Ultrabook Makers Turn to Plastic as Apple Controls Unibody Aluminum Supply

A while ago, PC makers announced an Apple MacBook Air copy known as the “Ultrabook”. These Ultrabooks are backed by Intel and the goal is to  create affordable thin-and-light notebooks that can undercut the MacBook Air on price. How’s that working out for them? Well rumor has it that initial shipments are under 50k. What a joke.

MacBook Air

Today, industry sources reported to DigiTimes that PC makers face limited capacity of unibody chassis, because computer numerical control, or CNC, machines can only produce one unibody frame every three hours. So if you do the math, that means that one machine can only produce eight units per day. In fact, Catcher Technology,    the largest unibody chassis maker, is said to be still giving priority supply to Apple. Hmmm…I wonder why? Maybe because Apple has a huge cashpile, which allows them to control the supply chain, and MacBook Airs actually generate money!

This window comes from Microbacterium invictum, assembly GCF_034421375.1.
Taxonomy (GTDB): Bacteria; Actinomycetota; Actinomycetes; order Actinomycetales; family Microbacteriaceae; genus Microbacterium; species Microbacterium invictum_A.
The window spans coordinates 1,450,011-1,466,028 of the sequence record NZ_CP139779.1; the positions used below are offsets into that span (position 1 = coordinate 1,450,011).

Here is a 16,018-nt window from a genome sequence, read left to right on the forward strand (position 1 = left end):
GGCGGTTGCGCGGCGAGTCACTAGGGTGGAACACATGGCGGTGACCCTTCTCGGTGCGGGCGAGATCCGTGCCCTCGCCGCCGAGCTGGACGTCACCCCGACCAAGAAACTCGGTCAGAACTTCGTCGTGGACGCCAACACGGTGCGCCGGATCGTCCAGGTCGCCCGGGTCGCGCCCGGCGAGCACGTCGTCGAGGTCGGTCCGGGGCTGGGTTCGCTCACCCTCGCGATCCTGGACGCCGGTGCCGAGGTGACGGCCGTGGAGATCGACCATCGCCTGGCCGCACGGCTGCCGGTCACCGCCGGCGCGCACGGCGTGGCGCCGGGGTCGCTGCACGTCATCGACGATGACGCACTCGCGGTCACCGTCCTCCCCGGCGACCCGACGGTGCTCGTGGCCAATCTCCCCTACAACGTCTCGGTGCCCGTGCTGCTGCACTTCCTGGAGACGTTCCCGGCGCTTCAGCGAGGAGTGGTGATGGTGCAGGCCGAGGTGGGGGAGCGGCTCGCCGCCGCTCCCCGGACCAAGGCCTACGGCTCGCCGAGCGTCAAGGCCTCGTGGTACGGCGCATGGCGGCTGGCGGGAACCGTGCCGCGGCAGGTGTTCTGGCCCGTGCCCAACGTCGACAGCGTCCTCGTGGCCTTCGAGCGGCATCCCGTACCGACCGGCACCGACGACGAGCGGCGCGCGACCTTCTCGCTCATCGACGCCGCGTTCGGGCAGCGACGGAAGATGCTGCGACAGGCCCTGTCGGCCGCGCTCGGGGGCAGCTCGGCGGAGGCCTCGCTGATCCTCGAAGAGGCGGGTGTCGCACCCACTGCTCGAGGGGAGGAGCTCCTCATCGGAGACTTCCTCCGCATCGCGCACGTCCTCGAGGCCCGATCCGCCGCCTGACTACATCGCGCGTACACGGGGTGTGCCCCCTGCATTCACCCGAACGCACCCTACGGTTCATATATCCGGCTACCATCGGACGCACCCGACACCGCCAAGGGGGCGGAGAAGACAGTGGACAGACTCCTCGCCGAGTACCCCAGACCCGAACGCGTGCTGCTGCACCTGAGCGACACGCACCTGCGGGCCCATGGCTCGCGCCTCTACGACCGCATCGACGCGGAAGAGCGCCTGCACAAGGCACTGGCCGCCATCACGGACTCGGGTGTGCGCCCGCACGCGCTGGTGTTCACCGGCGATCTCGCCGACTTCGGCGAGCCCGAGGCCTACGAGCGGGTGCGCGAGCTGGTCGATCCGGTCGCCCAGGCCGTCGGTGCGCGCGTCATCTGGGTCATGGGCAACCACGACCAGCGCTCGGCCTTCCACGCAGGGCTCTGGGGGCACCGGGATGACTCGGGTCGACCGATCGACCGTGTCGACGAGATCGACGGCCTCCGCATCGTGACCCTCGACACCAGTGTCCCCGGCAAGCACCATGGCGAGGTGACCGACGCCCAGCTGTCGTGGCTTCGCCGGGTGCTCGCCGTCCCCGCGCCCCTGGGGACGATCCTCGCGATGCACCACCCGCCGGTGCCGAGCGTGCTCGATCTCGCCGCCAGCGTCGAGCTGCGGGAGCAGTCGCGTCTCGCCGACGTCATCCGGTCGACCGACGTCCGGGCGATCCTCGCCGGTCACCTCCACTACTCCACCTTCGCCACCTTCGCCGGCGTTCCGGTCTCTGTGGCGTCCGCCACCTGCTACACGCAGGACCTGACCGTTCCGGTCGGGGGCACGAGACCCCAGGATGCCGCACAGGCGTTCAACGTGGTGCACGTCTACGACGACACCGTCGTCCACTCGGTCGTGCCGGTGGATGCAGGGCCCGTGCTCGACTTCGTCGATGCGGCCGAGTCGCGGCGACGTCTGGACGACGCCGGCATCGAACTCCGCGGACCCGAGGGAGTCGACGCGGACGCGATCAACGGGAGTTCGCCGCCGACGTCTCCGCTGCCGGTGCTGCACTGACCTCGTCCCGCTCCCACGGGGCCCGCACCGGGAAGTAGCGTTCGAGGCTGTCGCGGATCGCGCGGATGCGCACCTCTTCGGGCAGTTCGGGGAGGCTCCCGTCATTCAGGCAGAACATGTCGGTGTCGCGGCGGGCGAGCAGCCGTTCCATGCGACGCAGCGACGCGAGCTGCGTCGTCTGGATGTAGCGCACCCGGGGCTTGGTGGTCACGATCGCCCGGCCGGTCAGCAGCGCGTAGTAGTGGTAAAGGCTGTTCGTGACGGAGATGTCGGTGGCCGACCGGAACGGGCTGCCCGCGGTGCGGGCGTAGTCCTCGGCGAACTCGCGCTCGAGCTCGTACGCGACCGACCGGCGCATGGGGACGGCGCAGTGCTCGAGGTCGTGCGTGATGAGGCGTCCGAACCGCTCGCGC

In an attempt to copy the design of the MacBook Air,  Ultrabook makers have also had a hard time securing unibody aluminum chassis, and have instead chosen to adopt new materials like high-density fiberglass, or an exterior aluminum chassis with plastic internal parts. This is just shameful and goes to show that Ultrabook makers have no taste. Apple would never allow this since they take design and quality of a product very seriously, but hey Apple’s still evil.

To top it off, the use of plastic will not only allow Ultrabook makers to increase the number of units produced, but it is also a cost-saving mesaure. A unibody chassis costs between $40 and $80, the new aluminum design with plastic internals is said to cost between $20 and $30.  Would you rather own the real deal (MacBook Air) or a wannabe copy (Ultrabook)? The choice is yours.

Published by

Parth Dhebar

Parth Dhebar is a 18 year-old entrepreneur. He is the founder of Simple Reviews, a blog focused on reviewing iPhone and iPad applications. Parth is a recognized name in the industry, known for covering Apple news. He is an editor at Techie-Buzz covering news on Apple. You can follow him on Twitter @pdparticle.